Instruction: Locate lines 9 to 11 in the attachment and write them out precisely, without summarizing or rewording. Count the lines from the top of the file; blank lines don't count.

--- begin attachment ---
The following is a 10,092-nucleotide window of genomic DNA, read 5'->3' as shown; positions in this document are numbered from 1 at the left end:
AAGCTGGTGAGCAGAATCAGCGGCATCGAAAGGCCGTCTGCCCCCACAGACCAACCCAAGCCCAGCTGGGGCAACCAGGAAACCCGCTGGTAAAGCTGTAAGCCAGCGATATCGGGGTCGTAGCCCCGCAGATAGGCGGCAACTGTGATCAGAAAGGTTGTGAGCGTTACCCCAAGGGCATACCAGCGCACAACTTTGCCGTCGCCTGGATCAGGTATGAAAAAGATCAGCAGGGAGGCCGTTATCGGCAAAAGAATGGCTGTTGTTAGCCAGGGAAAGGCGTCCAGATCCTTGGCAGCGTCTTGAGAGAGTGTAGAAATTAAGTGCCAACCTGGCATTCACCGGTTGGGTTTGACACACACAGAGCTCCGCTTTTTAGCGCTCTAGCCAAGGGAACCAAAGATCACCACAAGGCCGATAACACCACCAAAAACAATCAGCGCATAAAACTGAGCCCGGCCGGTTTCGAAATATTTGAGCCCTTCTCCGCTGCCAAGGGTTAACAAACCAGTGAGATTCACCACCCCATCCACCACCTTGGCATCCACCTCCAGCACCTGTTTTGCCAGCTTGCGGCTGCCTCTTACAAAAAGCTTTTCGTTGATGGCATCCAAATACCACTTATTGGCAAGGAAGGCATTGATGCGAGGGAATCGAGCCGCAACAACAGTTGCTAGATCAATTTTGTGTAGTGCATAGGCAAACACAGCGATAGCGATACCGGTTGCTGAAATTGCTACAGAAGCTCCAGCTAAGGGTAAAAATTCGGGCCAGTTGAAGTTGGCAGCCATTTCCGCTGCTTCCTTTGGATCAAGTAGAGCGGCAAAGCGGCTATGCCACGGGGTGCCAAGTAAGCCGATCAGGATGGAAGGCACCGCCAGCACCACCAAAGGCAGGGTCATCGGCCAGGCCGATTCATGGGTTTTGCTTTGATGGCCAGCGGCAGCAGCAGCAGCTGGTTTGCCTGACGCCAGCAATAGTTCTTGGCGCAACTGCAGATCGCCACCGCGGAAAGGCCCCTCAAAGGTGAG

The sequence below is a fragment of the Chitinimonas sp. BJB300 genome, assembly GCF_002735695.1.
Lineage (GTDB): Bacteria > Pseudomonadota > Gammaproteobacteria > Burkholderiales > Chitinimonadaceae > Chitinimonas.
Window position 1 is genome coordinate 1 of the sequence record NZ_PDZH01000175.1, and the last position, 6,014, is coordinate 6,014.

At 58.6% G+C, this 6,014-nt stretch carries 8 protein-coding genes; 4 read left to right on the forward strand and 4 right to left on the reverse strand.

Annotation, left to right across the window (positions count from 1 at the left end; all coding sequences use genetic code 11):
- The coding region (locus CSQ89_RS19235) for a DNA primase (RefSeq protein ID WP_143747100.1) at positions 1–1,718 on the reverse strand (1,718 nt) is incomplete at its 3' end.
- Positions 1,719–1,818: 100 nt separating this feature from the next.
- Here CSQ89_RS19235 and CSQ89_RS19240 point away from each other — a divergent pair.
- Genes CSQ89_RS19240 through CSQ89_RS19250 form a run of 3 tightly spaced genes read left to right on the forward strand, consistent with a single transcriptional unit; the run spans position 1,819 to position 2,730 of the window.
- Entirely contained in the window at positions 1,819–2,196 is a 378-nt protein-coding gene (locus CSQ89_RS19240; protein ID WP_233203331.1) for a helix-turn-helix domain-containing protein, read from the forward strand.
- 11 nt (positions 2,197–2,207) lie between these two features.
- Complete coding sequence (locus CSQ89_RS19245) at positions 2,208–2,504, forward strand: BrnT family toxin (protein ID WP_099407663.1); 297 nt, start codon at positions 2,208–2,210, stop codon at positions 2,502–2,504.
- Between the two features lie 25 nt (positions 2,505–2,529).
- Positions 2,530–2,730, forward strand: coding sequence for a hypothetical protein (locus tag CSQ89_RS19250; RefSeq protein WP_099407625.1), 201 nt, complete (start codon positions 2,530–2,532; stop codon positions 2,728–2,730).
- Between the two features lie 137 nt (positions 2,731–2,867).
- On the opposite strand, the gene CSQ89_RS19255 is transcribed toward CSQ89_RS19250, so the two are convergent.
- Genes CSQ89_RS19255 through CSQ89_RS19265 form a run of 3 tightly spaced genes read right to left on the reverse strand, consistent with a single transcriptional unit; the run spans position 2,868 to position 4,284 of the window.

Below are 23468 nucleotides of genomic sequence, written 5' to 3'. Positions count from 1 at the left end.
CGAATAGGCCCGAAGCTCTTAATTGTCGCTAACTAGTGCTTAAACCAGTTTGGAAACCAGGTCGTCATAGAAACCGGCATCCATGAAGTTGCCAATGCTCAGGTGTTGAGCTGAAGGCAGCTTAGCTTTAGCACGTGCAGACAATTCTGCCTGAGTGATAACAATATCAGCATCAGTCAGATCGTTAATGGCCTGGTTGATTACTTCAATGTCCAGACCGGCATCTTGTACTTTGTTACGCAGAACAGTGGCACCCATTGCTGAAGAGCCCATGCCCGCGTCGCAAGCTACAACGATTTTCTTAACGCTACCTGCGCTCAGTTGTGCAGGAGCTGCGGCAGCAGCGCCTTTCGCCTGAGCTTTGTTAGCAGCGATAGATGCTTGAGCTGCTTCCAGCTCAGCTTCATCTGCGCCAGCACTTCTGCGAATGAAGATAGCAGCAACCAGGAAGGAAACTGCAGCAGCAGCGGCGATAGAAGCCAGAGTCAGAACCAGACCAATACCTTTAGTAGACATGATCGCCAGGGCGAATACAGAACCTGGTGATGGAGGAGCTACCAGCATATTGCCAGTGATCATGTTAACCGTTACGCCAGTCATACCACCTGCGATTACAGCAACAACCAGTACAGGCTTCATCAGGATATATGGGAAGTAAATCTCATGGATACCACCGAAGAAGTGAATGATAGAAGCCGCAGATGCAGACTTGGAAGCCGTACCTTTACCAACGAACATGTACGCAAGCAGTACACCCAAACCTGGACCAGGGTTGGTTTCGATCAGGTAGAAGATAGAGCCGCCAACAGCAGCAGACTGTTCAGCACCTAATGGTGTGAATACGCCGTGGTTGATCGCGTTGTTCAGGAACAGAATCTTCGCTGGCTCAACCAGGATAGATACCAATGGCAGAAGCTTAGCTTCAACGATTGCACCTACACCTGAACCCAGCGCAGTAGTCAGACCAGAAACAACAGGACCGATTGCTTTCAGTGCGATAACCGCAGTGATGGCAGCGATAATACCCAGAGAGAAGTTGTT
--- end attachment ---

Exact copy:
- Positions 1,719–1,818: 100 nt separating this feature from the next.
- Here CSQ89_RS19235 and CSQ89_RS19240 point away from each other — a divergent pair.
- Genes CSQ89_RS19240 through CSQ89_RS19250 form a run of 3 tightly spaced genes read left to right on the forward strand, consistent with a single transcriptional unit; the run spans position 1,819 to position 2,730 of the window.